It’s nearly Halloween, and accompanying days of All Saints and All Souls, so in many parts of the world people have been gearing up for the night by watching horror films, procuring masks and makeup, and generally revelling in the monstrous and terrifying. However, the thrill of pondering pure terror is nothing new, and medieval manuscript illustrations can be filled with grotesque images which accompany one of the most durable sources of horror in the Western heritage: the end of the world. While today we have zombies, plagues, or nuclear winter, which are directly caused by human folly, our medieval predecessors had acts of God visited upon the world in response to human sin.

The locusts and their leader, Abaddon, a huge demon.

The locusts and their leader, Abaddon, a huge demon.

The Book of Revelation and the Vision of St. Paul are contained in CCCC MS 20, a richly illustrated apocalypse from the early 14th century, with 106 pictures interspersed throughout the Anglo-Norman and Latin text. The content and style of the Anglo-Norman illustrated apocalypse developed in the 13th century, when theologians were concerned with the nature of eternity and history, and how they were related to the Bible. If the universe and the Bible were both authored by God, then understanding one meant a better understanding of the other, and a trend arose of attempting to match current events with Biblical ones. With the Apocalypse so prominent in people’s minds, stand-alone, heavily illustrated copies of the visions of the end of the world became popular in England. The illustrations shown here are just a tiny portion of the art in MS 20, all of which can be seen on Parker on the Web.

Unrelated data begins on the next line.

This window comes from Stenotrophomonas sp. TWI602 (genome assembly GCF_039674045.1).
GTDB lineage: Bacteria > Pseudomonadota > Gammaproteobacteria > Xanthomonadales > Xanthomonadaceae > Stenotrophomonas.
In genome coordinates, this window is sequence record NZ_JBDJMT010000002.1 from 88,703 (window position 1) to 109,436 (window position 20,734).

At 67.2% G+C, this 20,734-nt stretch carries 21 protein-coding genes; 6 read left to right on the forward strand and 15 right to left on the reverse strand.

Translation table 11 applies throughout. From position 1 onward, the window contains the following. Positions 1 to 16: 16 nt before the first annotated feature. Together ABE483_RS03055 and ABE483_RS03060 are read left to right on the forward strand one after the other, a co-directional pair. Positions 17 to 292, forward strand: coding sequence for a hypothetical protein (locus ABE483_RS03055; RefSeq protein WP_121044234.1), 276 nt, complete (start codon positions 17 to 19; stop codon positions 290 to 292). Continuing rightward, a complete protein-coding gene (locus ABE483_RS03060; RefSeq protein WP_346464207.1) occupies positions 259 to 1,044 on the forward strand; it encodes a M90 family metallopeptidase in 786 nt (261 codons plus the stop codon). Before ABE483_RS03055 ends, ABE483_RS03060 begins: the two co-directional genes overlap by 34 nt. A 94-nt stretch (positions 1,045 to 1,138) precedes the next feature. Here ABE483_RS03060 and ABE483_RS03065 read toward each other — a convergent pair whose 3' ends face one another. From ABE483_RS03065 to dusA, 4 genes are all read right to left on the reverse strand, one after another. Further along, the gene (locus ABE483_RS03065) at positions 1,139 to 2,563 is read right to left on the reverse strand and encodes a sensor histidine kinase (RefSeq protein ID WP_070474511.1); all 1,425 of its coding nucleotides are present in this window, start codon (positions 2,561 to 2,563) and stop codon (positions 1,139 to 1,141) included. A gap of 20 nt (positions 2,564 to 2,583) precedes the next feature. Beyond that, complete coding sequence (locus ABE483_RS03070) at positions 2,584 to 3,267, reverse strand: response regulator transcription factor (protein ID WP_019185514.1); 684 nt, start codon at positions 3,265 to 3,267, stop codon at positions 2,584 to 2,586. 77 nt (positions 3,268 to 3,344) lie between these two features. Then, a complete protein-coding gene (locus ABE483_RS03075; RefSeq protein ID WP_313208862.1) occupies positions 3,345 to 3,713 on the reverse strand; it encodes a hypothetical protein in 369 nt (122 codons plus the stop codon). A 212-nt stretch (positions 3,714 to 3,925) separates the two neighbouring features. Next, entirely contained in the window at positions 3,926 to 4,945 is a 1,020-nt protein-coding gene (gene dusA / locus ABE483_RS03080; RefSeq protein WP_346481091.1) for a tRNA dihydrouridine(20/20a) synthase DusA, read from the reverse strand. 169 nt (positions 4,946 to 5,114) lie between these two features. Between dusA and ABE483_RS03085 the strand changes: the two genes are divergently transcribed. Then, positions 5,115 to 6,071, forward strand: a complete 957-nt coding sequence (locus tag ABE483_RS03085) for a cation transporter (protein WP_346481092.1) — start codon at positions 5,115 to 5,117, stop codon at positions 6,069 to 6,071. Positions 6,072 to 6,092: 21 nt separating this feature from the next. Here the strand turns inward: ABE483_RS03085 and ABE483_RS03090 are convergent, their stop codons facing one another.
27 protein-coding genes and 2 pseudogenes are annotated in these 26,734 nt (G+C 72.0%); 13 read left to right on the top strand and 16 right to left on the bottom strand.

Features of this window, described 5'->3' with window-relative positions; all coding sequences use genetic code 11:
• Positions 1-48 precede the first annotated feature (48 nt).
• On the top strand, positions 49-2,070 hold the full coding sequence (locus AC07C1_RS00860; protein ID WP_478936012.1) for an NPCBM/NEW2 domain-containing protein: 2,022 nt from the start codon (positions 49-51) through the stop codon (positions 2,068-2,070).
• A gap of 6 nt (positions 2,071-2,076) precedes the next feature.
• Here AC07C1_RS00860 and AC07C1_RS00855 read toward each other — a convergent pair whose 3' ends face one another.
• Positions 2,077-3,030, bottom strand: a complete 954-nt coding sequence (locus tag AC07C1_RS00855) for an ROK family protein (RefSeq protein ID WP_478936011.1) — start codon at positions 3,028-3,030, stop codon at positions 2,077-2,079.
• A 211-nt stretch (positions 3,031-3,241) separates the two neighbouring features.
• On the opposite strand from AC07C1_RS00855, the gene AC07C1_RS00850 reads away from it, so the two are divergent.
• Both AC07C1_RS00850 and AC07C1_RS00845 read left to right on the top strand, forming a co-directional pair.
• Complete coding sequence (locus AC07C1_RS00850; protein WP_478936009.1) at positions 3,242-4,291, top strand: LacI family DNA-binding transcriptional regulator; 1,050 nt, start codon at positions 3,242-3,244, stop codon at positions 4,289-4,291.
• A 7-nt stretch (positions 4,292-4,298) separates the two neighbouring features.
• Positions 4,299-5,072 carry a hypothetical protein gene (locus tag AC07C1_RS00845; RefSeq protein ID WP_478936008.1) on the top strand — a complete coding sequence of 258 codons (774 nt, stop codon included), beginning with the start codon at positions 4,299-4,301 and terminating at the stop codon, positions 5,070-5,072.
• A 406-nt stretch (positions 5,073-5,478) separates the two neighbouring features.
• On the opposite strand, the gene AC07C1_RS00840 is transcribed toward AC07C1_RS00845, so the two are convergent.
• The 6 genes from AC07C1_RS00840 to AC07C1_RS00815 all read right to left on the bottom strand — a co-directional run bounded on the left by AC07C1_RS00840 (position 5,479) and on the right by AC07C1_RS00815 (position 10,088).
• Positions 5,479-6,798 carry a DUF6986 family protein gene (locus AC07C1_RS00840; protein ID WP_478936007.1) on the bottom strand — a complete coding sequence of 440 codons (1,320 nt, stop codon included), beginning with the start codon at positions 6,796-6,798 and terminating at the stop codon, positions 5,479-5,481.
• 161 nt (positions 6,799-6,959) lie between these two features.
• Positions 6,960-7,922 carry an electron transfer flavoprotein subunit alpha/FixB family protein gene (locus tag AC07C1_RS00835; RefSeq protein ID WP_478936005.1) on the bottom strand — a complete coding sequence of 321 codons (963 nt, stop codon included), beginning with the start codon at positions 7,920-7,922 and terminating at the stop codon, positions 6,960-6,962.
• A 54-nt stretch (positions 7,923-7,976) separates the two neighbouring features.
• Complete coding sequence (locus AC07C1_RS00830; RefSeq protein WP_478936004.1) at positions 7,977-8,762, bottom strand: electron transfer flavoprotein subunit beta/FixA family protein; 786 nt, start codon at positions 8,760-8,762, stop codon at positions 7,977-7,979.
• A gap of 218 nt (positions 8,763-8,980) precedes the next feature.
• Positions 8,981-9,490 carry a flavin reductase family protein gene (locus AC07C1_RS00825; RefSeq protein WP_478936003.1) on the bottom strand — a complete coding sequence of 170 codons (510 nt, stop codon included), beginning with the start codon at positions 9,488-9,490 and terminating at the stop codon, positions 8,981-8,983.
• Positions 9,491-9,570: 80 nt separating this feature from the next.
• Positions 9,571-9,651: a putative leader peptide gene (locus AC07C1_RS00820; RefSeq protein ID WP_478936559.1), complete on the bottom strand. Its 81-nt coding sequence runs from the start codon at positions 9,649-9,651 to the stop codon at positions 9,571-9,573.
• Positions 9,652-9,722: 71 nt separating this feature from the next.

Hell-mouth and men hung on fiery tree.

Hell-mouth and men hung on fiery tree.

All images are the property of Corpus Christi College, Cambridge. Unauthorised use is prohibited.